and which, in each case, serves to flatten the attenuation tube or deformable member as it is forced through said gap.

In variant embodiments,(not shown), the deforming arrangement may comprise several such deforming sets, spaced apart along the elongate deformable member in any combination of types (a), (b) or (c) above. Where a plurality of such deforming sets is provided, spaced apart along the attenuation tube or other elongate deformable member, these may be arranged at different angles with respect to one another, for example may be so arranged that the transverse axis along which a first deforming set flattens the tube is perpendicular to the transverse axis along which a second deforming set flattens the tube, so that the tube, once flattened in one transverse direction is effectively opened again and flattened in a perpendicular sense. As a further example, a first roller pair or other deforming set may be arranged to flatten the initially round attenuation tube to a flat strip and a second, succeeding roller pair or other attenuation deforming set may be arranged to additionally fold the resulting flat strip over on itself, about a longitudinal axis, and so on. The rollers or stationary members between which the deformable member passes are not necessarily flat, as viewed along the axis of the deformable member but may, for example, have convex or concave profiles.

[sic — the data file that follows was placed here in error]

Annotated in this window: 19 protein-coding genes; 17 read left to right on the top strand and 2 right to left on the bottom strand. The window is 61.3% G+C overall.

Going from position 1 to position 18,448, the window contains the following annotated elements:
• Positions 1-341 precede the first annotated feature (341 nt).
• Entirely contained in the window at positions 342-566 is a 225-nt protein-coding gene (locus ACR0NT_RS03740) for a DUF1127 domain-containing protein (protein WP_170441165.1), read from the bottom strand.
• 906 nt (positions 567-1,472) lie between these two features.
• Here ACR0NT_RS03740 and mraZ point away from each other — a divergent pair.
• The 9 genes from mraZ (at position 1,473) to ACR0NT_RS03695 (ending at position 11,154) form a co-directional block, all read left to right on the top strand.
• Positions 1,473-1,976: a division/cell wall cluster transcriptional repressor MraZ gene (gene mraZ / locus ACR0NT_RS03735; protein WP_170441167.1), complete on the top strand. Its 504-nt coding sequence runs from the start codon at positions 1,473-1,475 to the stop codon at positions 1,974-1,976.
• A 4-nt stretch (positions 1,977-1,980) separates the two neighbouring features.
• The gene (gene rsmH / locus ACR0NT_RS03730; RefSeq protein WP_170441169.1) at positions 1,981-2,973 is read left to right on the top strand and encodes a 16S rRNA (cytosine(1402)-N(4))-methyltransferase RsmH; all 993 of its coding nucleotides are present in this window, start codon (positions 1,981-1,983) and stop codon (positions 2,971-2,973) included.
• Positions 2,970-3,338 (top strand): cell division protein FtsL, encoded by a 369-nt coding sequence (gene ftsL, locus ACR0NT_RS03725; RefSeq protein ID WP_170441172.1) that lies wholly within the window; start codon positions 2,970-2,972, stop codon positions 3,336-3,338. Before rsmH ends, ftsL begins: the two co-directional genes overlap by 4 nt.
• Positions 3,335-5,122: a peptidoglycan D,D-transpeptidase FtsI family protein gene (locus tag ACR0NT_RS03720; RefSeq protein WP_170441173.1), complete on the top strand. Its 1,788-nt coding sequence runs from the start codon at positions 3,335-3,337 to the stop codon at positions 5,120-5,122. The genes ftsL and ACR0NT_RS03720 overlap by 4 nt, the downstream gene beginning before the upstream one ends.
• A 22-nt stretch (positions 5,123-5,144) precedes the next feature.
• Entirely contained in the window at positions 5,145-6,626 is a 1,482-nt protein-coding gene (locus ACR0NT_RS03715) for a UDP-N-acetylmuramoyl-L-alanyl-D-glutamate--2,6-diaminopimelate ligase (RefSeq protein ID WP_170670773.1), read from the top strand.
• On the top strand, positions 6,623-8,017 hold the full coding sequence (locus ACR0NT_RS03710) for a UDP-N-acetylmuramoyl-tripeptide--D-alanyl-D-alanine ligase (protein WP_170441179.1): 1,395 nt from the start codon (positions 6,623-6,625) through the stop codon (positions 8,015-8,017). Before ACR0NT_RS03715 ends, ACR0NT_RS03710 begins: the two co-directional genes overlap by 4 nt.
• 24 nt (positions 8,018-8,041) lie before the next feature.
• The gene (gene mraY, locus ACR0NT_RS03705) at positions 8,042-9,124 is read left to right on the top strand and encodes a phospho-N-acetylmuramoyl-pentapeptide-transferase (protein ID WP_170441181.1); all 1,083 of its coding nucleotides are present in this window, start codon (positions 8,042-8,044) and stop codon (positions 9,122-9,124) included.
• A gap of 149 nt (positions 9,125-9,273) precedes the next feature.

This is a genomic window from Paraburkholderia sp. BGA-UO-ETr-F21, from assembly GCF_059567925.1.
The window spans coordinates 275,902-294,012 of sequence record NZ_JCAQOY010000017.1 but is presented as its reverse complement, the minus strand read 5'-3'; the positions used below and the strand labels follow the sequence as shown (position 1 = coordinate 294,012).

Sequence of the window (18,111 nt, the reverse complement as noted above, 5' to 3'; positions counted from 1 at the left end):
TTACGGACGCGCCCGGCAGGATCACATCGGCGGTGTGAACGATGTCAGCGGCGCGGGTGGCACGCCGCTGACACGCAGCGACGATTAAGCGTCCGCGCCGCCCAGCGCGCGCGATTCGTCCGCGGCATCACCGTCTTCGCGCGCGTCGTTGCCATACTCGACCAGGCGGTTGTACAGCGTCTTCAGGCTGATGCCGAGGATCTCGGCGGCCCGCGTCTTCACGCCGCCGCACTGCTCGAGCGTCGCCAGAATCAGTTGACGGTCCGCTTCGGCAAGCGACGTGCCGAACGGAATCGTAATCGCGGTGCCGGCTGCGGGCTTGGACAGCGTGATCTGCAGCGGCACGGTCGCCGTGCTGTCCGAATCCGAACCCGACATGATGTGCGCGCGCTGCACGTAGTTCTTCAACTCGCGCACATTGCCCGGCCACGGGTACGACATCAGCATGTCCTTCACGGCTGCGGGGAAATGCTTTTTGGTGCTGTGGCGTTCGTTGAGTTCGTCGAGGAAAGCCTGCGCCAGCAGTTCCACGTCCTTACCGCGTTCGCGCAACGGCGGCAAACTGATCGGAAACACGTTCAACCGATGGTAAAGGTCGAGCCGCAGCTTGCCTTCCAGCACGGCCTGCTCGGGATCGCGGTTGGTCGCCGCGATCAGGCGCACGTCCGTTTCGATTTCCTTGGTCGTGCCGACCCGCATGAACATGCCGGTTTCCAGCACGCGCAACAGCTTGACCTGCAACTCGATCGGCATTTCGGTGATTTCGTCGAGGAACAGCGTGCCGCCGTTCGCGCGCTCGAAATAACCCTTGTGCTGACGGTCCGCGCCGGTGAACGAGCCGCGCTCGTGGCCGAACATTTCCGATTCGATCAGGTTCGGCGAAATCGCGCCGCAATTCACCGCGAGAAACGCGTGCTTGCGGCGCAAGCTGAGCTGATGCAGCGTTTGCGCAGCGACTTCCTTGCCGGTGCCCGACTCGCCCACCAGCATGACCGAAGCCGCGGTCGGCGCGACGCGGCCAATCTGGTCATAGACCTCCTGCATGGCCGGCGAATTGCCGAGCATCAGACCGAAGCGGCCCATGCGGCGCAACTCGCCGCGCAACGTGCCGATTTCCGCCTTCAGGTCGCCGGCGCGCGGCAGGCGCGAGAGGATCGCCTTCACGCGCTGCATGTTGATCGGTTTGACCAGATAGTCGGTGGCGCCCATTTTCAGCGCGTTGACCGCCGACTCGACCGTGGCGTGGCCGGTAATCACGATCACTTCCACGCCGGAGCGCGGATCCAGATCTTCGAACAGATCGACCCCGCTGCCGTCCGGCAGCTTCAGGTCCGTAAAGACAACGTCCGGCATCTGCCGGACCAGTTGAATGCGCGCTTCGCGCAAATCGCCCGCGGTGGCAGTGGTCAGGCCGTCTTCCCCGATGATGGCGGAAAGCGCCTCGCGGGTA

The energy absorbers described with reference to the drawings may be modified relatively simply to provide any desired force/displacement characteristic, for example, so that rather than simply providing a uniform restraining force over the full extent of displacement of the seat/occupant combination, the restraining force increases towards the end of such displacement, (on the basis that, when applied to a crashworthy helicopter seat, such an energy absorber would be preferable to one which allowed the seat/occupant combination to descend under a constant restraining force for the full displacement permitted by the energy absorber, only to be suddenly arrested at the end of such displacement). Where the deformable member is a metal tube, the wall thickness or diameter of the tube might be varied throughout its length or the tube might be pre-deformed (flattened) to different amounts along its length, to secure such a characteristic, or the material or properties of the tube might be varied along its length, for example by heat treatment or by making the tube as a composite tube.